"Unraveling a Desperate Quest for Fame"

I Think She Did It (2024) is a captivating comedic mystery short film directed by Zack Travis, deftly exploring themes of identity and societal validation in the digital age. Salomé Robert-Murphy shines as the protagonist, skilfully portraying the journey from longing for attention to grappling with the consequences of being falsely accused as a serial bank robber.

The film’s opening scene sets a perfect hook, as the protagonist’s video calls to her friends go unanswered. Robert-Murphy draws the audience in, each time mustering a smile in anticipation of their answer only for it to immediately fall when the dial stops. Her face openly portrays her familiar sinking morale. It’s a brutally honest depiction of humanity’s willingness to perform in return for connection.

She finally relents and turns to social media. Katy Hensel features here as an exaggerated TikTok influencer, planning to dine in the torch at the Statue of Liberty and promising her adoring fans that she will wave to them on the ferry. It’s a touch of comedic horror, all too familiar in the modern age. It serves in direct contrast to Paradise, later appearing as investigator into the robberies, who helps to ground the narrative with her matter-of-fact attitude.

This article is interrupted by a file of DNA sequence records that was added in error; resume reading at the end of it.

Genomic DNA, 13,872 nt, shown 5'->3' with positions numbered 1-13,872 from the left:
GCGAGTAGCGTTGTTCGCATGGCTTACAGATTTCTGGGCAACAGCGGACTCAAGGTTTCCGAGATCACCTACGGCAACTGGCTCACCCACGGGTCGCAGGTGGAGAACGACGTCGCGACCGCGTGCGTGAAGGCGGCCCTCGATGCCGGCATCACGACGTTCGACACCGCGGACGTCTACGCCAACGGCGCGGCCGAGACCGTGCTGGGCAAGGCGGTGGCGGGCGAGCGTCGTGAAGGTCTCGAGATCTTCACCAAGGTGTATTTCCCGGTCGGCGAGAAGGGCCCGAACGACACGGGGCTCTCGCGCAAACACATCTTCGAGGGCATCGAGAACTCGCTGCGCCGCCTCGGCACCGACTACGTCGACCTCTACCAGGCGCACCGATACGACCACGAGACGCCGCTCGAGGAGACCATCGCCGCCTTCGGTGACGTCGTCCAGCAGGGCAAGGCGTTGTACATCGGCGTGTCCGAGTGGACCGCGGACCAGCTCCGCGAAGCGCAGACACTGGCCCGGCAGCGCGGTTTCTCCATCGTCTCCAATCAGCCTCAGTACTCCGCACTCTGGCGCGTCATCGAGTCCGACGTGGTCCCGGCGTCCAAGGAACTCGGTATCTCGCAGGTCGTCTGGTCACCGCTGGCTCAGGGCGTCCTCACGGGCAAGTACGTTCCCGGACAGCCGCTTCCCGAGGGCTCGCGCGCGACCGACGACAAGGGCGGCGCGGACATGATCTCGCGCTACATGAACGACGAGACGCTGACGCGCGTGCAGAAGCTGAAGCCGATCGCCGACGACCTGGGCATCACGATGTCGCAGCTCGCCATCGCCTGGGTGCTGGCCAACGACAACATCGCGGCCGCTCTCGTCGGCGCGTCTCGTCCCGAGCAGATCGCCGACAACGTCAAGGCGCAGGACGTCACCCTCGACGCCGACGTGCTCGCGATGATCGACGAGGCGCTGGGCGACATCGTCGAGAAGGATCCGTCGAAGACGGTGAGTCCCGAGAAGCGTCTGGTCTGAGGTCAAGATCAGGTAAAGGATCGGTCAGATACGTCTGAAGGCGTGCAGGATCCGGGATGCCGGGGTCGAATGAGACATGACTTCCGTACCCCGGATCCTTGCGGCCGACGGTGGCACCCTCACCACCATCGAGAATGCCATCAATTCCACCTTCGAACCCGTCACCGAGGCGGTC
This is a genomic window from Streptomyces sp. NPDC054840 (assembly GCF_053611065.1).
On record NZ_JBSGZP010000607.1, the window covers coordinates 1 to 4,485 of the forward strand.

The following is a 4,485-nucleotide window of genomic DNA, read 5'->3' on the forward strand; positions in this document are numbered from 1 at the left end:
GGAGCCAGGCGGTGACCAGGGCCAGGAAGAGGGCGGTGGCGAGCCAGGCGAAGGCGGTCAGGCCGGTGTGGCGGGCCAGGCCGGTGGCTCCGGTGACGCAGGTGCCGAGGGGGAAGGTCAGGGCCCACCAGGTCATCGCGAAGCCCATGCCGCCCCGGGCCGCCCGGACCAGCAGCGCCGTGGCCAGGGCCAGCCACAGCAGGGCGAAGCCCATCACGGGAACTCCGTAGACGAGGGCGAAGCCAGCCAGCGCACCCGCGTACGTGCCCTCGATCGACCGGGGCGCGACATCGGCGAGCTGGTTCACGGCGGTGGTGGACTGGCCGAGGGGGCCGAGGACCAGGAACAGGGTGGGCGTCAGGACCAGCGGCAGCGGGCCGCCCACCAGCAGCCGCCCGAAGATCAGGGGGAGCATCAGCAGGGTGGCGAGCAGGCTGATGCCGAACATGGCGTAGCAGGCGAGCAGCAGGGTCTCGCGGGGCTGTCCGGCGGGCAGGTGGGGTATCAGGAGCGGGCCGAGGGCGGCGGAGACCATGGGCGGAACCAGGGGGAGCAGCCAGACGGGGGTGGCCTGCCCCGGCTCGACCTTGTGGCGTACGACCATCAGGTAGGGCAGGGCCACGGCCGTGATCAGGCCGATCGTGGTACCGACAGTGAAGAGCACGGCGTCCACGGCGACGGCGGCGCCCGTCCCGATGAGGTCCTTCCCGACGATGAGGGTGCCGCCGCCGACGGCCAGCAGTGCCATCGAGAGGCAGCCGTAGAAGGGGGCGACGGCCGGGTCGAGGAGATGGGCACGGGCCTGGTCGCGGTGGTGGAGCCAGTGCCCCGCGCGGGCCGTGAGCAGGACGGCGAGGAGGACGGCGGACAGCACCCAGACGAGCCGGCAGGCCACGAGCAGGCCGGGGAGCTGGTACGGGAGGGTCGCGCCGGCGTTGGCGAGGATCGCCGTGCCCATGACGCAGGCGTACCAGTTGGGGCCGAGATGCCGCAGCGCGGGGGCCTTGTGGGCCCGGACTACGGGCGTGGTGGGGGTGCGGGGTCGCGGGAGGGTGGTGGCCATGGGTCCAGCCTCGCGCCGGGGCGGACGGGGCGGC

Visually, the film is a treat, with Travis effectively invoking a sense of claustrophobia within the protagonist’s apartment. The audience feels trapped alongside her, feeling intimately familiar with her with the support of certain visual elements like the bowl of candy and childlike bedding. Close-up shots of Olivia Paradise and Robert-Murphy feel dream-like and anxious.

As the protagonist navigates her newfound notoriety, the film cleverly satirizes society’s obsession with visibility and validation, offering a sharp critique of the dangers of seeking fame in the digital age. As Robert-Murphy’s character denies the accusations against her, the film poses the question: what is fame, really? And what is she willing to sacrifice for it? Chillingly, the final line implies that she isn’t worried about the origins of the eyes suddenly turned to her, but rather just grateful to finally be observed instead of the observer. She practically admits to the crimes she did not commit in return for her time in the spotlight.

I Think She Did It entertains and challenges in equal measure, with stellar performances, clever writing, and timely themes making it a must-watch for anyone interested in a fresh, humorous take on the perils of our fame-obsessed modern era, and the means we would go to for our ten minutes of fame.